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Here is a simplified description: Imagine that I'm given a View class that draws a picture of a wall and I want to draw it with a window cut out. Assume that I extend that View class and override its dispatchDraw() method to do the following. First draw the background if any to be seen through the window. Next I want to mask out the rectangular window region somehow and then call super.dispatchDraw(). Finally I want to remove the mask and draw a person standing at the window so that they are painted over both the background and the wall. How can I do this?

Here is some code that seems close to what I need:

@Override
protected void dispatchDraw(Canvas into) {
    int w = into.getWidth();
    int h = into.getHeight();
    int w3 = w / 3;
    int h3 = h / 3;
    into.drawLine(0, 0, w, h, mPaint);
    Region protect = new Region(w / 3, h / 3, 2 * w / 3, 2 * h / 3);
    into.clipRegion(protect, Op.INTERSECT);
    into.drawColor(Color.MAGENTA); // or super.dispatchDraw() here.
}

That gives me this:

enter image description here

Which is sort of the opposite of what I want. Notice the Region named "protect" in the code above. I want the magenta fill to happen everywhere except in that region. Specifically, what I want to see is this:

enter image description here

In the analogy of the window, I should then be in a position to remove the restriction and draw a person or something in the normal way that overlaps both the window and the wall.

EDIT: Here is a simplified working version of the answer by Rajesh CP. I also added a red "foreground" stripe drawn over everything at the end to show that I can remove the restriction as well as add them. Thanks Rajesh!

public class MaskTest extends Activity {

    @Override
    protected void onCreate(Bundle savedInstanceState) {
        super.onCreate(savedInstanceState);
        setContentView(new ClippView(getApplicationContext()));
    }

    private class ClippView extends View {
        private Paint line_paint = new Paint();
        private Paint strip_paint = new Paint();

        public ClippView(Context context) {
            super(context);
            line_paint.setColor(Color.GRAY);
            line_paint.setStrokeWidth(20);
            strip_paint.setColor(Color.RED);
        }

        @Override
        protected void onDraw(Canvas canvas) {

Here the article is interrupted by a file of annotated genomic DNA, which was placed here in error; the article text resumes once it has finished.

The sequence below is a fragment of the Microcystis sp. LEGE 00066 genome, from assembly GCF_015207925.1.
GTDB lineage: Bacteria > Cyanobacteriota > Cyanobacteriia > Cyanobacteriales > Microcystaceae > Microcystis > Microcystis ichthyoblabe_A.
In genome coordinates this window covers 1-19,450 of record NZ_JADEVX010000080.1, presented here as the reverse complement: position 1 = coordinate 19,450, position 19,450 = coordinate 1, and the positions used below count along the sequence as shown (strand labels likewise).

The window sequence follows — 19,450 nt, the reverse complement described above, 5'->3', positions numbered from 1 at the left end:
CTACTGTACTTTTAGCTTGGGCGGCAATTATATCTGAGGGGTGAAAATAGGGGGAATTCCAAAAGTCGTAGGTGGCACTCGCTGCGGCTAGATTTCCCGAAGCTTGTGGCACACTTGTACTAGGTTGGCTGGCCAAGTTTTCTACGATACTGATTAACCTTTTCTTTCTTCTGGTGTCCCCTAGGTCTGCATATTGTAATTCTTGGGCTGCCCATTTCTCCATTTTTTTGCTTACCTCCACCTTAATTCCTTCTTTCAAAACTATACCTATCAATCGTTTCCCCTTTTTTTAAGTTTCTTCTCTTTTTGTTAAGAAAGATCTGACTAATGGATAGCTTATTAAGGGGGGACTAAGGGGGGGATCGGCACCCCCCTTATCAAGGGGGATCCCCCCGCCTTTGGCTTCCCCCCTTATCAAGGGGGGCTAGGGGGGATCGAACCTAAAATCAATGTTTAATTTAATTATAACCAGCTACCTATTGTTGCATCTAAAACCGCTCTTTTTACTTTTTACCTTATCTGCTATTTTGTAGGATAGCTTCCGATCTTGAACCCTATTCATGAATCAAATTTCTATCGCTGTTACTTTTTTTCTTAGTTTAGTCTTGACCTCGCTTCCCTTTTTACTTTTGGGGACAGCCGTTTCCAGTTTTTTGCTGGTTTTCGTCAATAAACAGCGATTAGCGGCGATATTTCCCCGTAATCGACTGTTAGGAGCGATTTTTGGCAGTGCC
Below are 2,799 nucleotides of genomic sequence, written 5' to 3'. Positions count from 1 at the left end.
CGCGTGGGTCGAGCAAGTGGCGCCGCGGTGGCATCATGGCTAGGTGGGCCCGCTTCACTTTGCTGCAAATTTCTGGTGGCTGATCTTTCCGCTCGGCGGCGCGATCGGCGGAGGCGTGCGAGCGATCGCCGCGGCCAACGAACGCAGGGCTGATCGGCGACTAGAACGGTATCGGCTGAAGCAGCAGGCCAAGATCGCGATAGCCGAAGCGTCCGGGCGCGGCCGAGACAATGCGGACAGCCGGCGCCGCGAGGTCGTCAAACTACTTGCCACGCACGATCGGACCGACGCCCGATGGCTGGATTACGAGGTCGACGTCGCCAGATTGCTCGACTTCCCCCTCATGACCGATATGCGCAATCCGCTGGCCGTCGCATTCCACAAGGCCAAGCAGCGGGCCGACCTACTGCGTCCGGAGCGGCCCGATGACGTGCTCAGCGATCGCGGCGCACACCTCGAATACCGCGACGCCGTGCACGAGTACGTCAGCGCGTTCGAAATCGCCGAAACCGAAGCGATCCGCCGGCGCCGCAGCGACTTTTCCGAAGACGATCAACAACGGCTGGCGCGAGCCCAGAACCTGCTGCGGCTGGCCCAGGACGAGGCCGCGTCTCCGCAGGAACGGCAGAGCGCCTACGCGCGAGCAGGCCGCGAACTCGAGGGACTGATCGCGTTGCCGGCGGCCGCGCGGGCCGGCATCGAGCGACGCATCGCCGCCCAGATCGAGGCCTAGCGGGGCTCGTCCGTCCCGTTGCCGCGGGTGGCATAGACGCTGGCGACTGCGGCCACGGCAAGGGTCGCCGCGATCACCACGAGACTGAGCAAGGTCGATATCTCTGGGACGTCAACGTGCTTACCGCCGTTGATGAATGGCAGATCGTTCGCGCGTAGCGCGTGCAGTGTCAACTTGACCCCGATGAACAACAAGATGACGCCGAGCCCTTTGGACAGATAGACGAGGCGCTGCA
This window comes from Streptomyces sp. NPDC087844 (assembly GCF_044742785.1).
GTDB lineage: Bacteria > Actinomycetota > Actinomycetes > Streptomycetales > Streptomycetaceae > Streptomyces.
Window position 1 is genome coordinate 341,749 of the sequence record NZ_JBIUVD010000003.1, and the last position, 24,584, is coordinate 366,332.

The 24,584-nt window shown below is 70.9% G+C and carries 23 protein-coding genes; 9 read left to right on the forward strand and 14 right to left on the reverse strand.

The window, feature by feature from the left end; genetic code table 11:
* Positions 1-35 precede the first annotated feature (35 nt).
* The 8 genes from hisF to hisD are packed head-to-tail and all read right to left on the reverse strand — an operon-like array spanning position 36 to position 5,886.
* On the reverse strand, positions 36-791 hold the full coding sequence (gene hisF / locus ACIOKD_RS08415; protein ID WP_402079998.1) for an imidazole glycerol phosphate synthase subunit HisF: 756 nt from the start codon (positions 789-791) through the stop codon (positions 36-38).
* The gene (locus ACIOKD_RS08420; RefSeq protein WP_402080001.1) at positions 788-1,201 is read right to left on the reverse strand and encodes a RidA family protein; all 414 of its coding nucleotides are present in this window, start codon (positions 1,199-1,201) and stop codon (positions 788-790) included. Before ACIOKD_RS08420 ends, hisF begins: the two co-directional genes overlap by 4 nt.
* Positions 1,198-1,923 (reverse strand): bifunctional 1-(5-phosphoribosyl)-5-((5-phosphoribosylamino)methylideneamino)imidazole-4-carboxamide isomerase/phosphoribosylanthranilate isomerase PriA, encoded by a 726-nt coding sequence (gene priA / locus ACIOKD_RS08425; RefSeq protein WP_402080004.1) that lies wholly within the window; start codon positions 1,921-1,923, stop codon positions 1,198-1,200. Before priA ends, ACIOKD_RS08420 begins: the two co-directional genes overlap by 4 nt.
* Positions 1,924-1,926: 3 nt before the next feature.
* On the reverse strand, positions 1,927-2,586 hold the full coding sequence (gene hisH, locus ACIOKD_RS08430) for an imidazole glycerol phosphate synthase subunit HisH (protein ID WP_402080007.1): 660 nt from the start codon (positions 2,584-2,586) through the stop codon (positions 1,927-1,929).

super.onDraw(canvas);
            int w = canvas.getWidth();
            int h = canvas.getHeight();
            int w3 = w / 3;
            int h3 = h / 3;
            // This line represents some unknown background that we are drawing over.
            canvas.drawLine(0, 0, w, h, line_paint);
            // 'protect' represents some area to not paint over until desired.
            Region protect = new Region(w3, h3, 2 * w / 3, 2 * h / 3);
            canvas.clipRegion(protect, Op.DIFFERENCE);
            // Paint magenta over the entire canvas, avoiding the protected region.
            canvas.drawColor(Color.MAGENTA);
            // Remove the protected region.
            Region all = new Region(0, 0, w, h);
            canvas.clipRegion(all, Op.UNION);
            // Draw a wide foreground strip over the entire canvas.
            canvas.drawRect(w / 2 - w / 20, 0, w / 2 + w / 20, h, strip_paint);
        }
    }
}
share|improve this question
    
Posting your code would be much appreciated –  Triode Apr 4 '13 at 6:16
    
@Rajesh CP, there is no code to share at this point. I have been fooling with Canvas.clipPath(Path, Op) method which seems like the right idea but I've not found the magic pattern to specify a rectangle or other shape to protect a region of the canvas from painting operations until I want to paint into/over it. –  Melinda Green Apr 5 '13 at 7:52

2 Answers 2

up vote 2 down vote accepted
public class ClippView extends View{
    private Paint paint= new Paint();

    public ClippView(Context context) {
        super(context);
    }


    private Region protect;
    /*
     * (non-Javadoc)
     * @see android.view.View#onDraw(android.graphics.Canvas)
     * @since Apr 12, 2013
     * @author rajeshcp
     */
    @Override
    protected void onDraw(Canvas canvas) { 
        super.onDraw(canvas);
        // view.buildDrawingCache();      


        int w = canvas.getWidth();
        int h = canvas.getHeight();
        int w3 = w / 3;
        int h3 = h / 3;
        canvas.drawLine(0, 0, w, h, paint);
        protect = (protect == null) ? new Region(w3, h3, 2 * w / 3, 2 * h / 3) : protect;
        canvas.clipRegion(protect, Op.DIFFERENCE);
        canvas.drawColor(Color.MAGENTA);


    }

}

Do this I think this is what you want.enter image description here

share|improve this answer
    
Those links get me as far as I was able to otherwise but is still missing the key I am looking for. None of the logical "Op" values do what I want. Your links may well help me write simpler code using rectangles instead of arbitrary Path objects but the main problem remains. See the sample code and images that I added to my question. –  Melinda Green Apr 6 '13 at 6:30
    
See the edited answer..... –  Triode Apr 11 '13 at 9:32
    
I tried it and I had this code inside onDraw function. –  Triode Apr 12 '13 at 3:51
    
See the edited answer....... –  Triode Apr 12 '13 at 4:25
    
I think that my big mistake was in overriding dispatchDraw() instead of onDraw(). A quick test shows not what you give but something starting to look like what I hoped. I'll give it more attention tomorrow but I think you got me back on track. –  Melinda Green Apr 12 '13 at 9:07

Why not draw four rectangles as the mask like this View Mask

share|improve this answer
    
The problem description uses rectangular regions for sake of simplicity. I'm looking for a general solution. –  Melinda Green Apr 16 '13 at 9:26

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